Blogs: why we need to engage it: Historico-political view of blogs

    Ivan, Thanks for sharing:
    Thought provoking........partly because I've avoided it before...

    (adapted from something I blogged in NTU)

    In giving a personal account of his "weblogging", the rambling librarian showed not an overt odyssey of reclaiming the lost fleece of librarian art, but an excited hobbyist viewpoint, of a child growing up in a department toy shop, not really wondering where his journey should go , as each succeeding stop has its own allure.Picking up a Santa's bagful of wonderful gizmos, some to be discarded and devalued later. His disquisition would not bore the converted. Yet he is also in the stream of all human beings who harbour the journalists' dream of reaching their imagined audience...........else it would be nought but a schizophrenic's rambling response to his "inner voices".

    He intimated on its power, but only in relation to his own quiet hope to excite others and the newbies in his chosen craft. A quiet accidental revolutionary, who hopes to reach globally, what could not be achieved locally in his early attempts in the swamplands of the undigitized of Singapore's library world.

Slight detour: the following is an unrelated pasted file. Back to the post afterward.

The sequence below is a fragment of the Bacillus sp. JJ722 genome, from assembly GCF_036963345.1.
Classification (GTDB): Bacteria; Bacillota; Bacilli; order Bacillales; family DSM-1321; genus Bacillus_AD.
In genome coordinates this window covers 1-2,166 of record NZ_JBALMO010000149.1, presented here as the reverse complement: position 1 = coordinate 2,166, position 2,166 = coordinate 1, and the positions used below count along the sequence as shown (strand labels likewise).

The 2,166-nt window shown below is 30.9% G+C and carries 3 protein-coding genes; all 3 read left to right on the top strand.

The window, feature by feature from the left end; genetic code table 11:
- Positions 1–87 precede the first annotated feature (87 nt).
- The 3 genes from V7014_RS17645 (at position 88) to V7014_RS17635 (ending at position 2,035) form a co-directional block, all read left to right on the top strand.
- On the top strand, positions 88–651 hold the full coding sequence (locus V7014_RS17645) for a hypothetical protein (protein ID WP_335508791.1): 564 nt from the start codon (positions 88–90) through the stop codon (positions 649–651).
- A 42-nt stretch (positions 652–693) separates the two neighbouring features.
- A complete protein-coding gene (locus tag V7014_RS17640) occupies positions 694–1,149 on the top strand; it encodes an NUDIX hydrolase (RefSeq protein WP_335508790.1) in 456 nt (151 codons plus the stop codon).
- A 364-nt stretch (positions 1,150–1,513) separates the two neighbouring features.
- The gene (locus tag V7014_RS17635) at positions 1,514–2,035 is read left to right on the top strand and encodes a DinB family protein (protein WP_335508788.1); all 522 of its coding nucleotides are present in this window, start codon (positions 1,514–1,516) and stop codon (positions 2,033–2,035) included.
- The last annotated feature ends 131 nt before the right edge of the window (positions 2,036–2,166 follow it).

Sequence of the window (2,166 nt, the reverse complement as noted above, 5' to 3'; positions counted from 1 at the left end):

Could he have made allusions to "Blogs" power as it affects the politics of other worlds? (see wikipedia on blog:

    He needed to do that because the unconverted need waking to this latterday re-opening of Pandora's Box. The power of the pen has never been more palpable, never more pervasive, never more intrusive because the truth is, the audience has digitally, metaphorically, physically morphed (oh what a digital word this is), has morphed into the writer-audience in the web 2.0. Now audience-writer is in the extended metaphor of the global village's feared entity of a reincarnated old lady Gossip, harbinger of the witches of Salem effect?............"did you hear that lady so-and-so is sleepwalking........" Both creator and also consumer, as much the lord of the manor as the village idiot. And as much the empowerment of the village idiot.

    Therein lies its connects, it spreads, and in it, it's proponents harbor the inner disquieting ambition to influence others to their way of doing things, not only of recognizing diversity.

    Why, the wikipedi's piece on "Blog" is nothing but a history of "how the west will now be conquered (won)", not only in the literal way that the wiki author(s) have quoted instances of the political implications of their blogs/posts, but metaphorically in the nether reaches of all human thinking. An ubiquitous religious (unquestioned?) presence, the fourth estate extended to all, the ultimate latent 1984 Big Brother in all. Or is it also the tyranny of the people in the Marxian mould? What are its checks?

    You can run but you can't hide. So swim with the shoal for safety.